Tenets of Tech Titans
Over the years, I have become enthralled with great companies, the people who made them great and the principles they used to achieve greatness. In particular, I find the tech titans intriguing, so I have gathered business principles that I have heard frequently over the years and have collected them here (loosely sorted in priority order).
Before I begin, let me give a HUGE shout out to the main sources of this content: 1) Jason Calacanis & This Week in Startups, 2) Tim Ferriss & The Tim Ferriss Show, and 3) Eric Schmidt, Jonathan Rosenberg & How Google Works.
Hire Great People
Eric Schmidt, the former CEO of Google, would probably put this second on the priority list, right behind “Superior Products”; however, I have “Hire Great People” first on my list because how are you going to create great products without the people to create them? Anyway, products and people are both extremely important. As Eric Schmidt stated in this interview "It's the product! It's the product! It's the product! It's recruiting! It's recruiting! It's recruiting!"
Eric Schmidt and the co-authors of How Google Works also assert that hiring top talent creates a network effect: great people attract more great people, while good people attract only good and mediocre people. The book also claims, “Individuals and small teams can have a huge impact”, and “Fast-moving employees can create massive value in short periods of time.”
What made PayPal so successful was Peter [Thiel] and Max [Levchin] were able to hire extremely talented folks with little experience but who were ambitious, as opposed to the classic wisdom of hiring people with 10-20 years of experience.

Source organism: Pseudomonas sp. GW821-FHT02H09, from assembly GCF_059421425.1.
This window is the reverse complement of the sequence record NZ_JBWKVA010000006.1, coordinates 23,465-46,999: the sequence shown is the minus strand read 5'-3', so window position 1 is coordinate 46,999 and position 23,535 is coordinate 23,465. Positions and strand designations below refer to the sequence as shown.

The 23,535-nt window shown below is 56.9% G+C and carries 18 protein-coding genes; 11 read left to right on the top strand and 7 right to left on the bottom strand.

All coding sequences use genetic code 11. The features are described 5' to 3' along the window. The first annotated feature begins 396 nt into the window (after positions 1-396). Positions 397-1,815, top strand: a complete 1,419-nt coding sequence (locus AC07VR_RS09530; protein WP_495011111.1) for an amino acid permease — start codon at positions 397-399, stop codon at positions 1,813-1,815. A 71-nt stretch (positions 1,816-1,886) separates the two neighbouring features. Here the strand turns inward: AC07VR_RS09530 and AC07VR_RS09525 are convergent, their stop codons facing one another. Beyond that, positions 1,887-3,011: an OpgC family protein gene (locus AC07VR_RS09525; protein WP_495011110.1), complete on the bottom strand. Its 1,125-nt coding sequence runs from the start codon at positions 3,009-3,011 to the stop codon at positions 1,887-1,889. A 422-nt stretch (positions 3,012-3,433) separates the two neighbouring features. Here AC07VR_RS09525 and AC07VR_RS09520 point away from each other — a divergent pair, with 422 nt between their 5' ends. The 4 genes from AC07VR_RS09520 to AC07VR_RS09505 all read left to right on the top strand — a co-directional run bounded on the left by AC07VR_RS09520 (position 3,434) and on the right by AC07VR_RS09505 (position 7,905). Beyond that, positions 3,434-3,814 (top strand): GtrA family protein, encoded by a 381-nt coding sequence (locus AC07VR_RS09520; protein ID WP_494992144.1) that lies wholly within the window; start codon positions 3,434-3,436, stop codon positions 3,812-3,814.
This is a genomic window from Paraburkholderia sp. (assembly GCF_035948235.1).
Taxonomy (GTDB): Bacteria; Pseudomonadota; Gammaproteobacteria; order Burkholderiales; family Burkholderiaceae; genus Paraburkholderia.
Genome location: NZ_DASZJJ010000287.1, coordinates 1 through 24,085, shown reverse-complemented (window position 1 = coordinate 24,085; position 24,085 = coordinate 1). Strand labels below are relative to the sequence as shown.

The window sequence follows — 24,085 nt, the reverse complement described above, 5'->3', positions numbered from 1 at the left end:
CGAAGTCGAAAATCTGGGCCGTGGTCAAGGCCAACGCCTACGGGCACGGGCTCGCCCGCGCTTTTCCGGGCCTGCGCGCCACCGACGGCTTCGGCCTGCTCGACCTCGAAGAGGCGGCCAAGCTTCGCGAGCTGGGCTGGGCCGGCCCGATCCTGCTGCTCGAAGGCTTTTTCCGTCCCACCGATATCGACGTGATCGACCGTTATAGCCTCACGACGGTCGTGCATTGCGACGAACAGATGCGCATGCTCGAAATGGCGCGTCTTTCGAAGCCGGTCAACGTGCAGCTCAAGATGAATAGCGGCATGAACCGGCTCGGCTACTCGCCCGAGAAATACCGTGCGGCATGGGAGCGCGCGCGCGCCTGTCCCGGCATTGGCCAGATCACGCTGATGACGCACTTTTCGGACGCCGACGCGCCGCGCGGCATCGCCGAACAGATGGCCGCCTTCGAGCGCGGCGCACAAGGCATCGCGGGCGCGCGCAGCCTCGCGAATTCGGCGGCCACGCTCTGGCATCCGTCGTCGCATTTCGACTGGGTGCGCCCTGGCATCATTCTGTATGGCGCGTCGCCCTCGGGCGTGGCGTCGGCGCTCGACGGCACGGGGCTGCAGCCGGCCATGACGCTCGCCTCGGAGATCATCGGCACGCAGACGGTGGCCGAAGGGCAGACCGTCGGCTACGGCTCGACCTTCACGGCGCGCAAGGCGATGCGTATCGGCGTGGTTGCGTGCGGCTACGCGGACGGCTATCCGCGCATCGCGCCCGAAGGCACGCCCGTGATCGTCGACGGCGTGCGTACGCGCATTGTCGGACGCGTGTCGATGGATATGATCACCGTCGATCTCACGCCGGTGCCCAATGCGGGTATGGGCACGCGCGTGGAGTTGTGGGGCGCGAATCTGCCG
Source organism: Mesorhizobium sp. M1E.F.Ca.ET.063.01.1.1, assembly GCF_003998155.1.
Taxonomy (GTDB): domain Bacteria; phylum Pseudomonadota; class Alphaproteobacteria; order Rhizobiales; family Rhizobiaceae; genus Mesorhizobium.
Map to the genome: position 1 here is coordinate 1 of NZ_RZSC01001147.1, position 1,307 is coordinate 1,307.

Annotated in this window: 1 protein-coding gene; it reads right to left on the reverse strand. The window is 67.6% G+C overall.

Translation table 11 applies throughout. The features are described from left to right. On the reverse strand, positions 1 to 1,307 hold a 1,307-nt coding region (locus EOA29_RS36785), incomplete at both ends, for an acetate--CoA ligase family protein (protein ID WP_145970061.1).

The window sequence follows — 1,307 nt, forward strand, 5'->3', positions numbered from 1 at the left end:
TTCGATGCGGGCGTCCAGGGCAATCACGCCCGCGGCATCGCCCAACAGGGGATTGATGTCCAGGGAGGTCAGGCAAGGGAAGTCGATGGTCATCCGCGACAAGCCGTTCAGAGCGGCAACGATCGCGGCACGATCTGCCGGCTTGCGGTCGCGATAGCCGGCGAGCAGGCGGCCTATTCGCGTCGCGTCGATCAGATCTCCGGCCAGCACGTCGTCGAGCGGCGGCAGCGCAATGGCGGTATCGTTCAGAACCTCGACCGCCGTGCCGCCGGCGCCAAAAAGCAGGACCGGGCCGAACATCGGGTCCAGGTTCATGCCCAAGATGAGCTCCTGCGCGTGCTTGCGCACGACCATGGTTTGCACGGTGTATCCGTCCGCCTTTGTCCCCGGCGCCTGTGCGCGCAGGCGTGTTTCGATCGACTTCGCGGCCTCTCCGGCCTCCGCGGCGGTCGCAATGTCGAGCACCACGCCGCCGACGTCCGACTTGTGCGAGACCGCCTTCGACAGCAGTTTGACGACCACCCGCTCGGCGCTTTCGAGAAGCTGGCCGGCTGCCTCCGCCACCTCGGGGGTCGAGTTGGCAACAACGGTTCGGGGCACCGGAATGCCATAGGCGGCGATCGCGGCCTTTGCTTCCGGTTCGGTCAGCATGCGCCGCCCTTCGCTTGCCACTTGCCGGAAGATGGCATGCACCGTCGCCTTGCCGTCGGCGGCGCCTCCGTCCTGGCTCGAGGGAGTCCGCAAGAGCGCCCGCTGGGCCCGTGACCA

PayPal got high quality people who were able to learn intensely and fast.
This is a valuable thing to stack massively in a company.
Peter and Max did this style of hiring for 98% of PayPal.
The other attributes were that it was an intense short run where eBay bought it, and there were a lot of young people who started to get some assets but were still very hungry.
Noah Kagan, Facebook employee #30, also attributes hiring great people as a reason for Facebook’s success. In this interview (min 24:45), while attributing Facebook’s success, Noah states:
…I have never been around that many impressive people. The smart thing that he [Mark Zuckerberg] did because he had a college social network, he was like, “Oh you are at MIT, Harvard, Stanford? I know all of you. I can target all of you… How do you know they are really good is that you are consistently feeling uncomfortable. I consistently was like I am really uncomfortable here and I am really having to push myself to be a better person and to stay at the level of these other people. But Mark brought around people that to this day, I am like “Holy shit!”
As Mark Suster, Venture Capitalist with Upfront Venture, points out in this interview (min 56:00), “...if you don't hire eight to ten great people beneath you as you grow your company, it's probably because you're not building a great company.”
Finally, Vinod Khosla, Sun Microsystems Co-founder, put it perfectly by stating, “The team you build is the company you build.” Hiring defines the company, its culture, and its future potential. So instead of hiring solely for experience, hire for aptitude and attitude, and instead of hiring many mediocre resources, hire fewer talented ones. Then, take the next step, and empower those smart, creative employees in an autonomy-friendly environment.